Airports call for urgent post-Brexit deal on UK-EU flights | Politics

Airports have joined forces to press the government to urgently strike a post-Brexit deal on flights between the UK and the EU, warning that the current uncertainty alone would be enough to see bookings drop by up to 41%.

A report submitted to ministers by the owners of Manchester, Stansted, Heathrow, Gatwick and London City airports concludes that even if flights are not interrupted in March 2019 when Britain leaves the EU passenger numbers are likely to be hit hard without early assurances.

The report, written by WPI Economics on behalf of the airports, found that almost half of passengers booking in the year ahead were likely to change their travel plans if there was any doubt over the status of flights.

British airlines can operate freely within Europe, but international air travel otherwise depends on a host of bilateral treaties, and there is no default fallback for the UK outside the EU.

Ryanair in particular has been warning of the prospect of flights between Britain and the EU being unable to operate without a deal, although other airlines have dismissed the possibility.

But the report warns: “Although an 11th-hour deal may prevent planes from being grounded, damage to the aviation industry and the wider economy would have already been done.”

It added: “The closer we get to the article 50 deadline for the completion of withdrawal negotiations (end of March 2019), without the security of guaranteed future access to the single aviation market, the greater the negative economic consequences will be.”

While the worst-case scenario from the economists’ modelling would see 8 million fewer passengers in 2019, their central forecast is 2.3 million, or 11.5%, fewer air passenger bookings expected before March 2019 for travel on UK-EU routes after the article 50 deadline. Air freight will also be affected.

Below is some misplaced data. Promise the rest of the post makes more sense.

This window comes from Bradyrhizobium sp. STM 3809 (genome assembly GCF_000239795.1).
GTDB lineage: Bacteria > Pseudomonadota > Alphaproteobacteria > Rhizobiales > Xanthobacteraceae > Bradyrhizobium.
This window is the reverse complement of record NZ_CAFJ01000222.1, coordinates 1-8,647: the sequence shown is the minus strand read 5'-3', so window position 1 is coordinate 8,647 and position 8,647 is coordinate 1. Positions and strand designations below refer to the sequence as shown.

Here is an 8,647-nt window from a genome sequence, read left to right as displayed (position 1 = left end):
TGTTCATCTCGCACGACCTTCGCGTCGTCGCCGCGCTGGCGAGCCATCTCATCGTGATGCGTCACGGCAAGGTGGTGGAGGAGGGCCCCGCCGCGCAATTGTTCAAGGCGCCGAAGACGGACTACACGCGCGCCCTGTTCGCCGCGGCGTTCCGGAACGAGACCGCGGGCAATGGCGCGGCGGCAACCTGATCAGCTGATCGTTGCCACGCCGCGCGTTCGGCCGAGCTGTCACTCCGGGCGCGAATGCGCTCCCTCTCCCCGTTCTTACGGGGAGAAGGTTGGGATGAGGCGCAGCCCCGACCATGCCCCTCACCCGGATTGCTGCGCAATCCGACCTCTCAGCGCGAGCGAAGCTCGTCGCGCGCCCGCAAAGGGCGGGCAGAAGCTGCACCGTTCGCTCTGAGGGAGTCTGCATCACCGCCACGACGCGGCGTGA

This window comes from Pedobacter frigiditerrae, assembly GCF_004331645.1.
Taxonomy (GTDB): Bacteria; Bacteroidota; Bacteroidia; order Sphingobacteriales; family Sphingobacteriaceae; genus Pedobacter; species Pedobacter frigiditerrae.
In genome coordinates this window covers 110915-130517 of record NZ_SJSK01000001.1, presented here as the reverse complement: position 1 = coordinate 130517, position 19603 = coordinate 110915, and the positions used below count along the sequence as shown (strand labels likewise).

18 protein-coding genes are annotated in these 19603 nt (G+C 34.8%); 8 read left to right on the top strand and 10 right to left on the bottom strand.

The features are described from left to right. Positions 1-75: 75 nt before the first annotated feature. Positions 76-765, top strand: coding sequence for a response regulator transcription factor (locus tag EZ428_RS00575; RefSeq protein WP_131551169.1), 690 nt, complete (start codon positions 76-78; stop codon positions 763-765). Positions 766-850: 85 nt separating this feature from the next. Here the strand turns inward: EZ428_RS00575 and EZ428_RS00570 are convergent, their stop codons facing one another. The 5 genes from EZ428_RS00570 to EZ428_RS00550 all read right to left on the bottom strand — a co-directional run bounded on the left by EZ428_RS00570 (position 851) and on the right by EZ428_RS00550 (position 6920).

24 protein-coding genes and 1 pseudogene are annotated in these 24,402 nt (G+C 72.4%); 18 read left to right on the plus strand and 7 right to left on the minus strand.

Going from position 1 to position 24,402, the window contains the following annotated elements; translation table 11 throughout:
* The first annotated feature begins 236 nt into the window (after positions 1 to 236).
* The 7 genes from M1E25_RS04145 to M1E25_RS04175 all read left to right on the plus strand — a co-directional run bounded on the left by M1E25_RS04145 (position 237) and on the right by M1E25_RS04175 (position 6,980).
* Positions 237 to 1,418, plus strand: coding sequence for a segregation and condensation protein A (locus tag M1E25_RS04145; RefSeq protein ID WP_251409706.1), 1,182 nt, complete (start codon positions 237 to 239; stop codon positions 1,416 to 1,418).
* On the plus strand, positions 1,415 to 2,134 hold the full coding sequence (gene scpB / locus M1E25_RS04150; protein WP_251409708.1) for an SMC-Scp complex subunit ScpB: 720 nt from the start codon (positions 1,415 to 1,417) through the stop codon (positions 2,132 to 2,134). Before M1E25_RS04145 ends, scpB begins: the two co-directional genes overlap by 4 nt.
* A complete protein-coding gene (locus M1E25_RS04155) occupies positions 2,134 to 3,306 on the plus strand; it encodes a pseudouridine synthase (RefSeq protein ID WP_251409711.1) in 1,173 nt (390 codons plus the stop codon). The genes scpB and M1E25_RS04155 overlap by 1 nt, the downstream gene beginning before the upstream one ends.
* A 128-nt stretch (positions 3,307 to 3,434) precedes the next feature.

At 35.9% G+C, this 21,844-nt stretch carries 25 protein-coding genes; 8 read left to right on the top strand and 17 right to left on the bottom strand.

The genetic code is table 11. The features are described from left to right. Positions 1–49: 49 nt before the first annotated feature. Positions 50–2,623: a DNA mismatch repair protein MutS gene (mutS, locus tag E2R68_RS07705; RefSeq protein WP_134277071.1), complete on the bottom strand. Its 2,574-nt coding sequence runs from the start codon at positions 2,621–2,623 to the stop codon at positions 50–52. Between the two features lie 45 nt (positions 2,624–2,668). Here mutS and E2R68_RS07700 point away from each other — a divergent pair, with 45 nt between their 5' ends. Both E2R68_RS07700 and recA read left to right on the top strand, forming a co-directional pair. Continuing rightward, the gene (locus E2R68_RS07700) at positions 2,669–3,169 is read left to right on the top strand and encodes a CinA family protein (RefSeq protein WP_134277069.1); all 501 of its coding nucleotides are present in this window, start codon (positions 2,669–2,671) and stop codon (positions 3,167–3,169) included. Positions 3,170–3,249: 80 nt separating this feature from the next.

The report urges the government to strike a deal as soon as possible, ideally before spring 2018. “Not doing so could mean that, hundreds of thousands of passengers and aircraft movements are affected. This will be bad for the aviation industry and bad for the economy … The UK’s overseas trading relationships and domestic economic activity supported by air travel will suffer.”

A spokesperson for MAG, which owns Manchester and Stansted airports, said: “Other sectors are able to plan on the basis of WTO fallback arrangements, but the aviation industry is at a distinct disadvantage because in the event that the UK leaves the EU without a deal, it doesn’t have the same sort of ‘safety net’.

“Tickets will soon go on sale for flights in a post-Brexit world and both airlines and passengers need assurance from the EU and UK government to enable them to plan for the future.”

Heathrow, one of the co-sponsors of the report, said it was confident that the government understood the role aviation played in the economy. It has argued that its expansion plans for a third runway are even more necessary in the event of Brexit.

The airports’ report follows other forthright advice from the aviation industry, notably from airlines, that clarity on the legal framework was needed soon or flight schedules – planned and sold up to a year in advance – would be jeopardised.

A Department for Transport spokesperson said: “Our aviation industry is the largest in Europe, and both we and the EU benefit from the connectivity it provides. That’s why we are pursuing liberal access to European aviation markets – including all the benefits that brings for consumers.”

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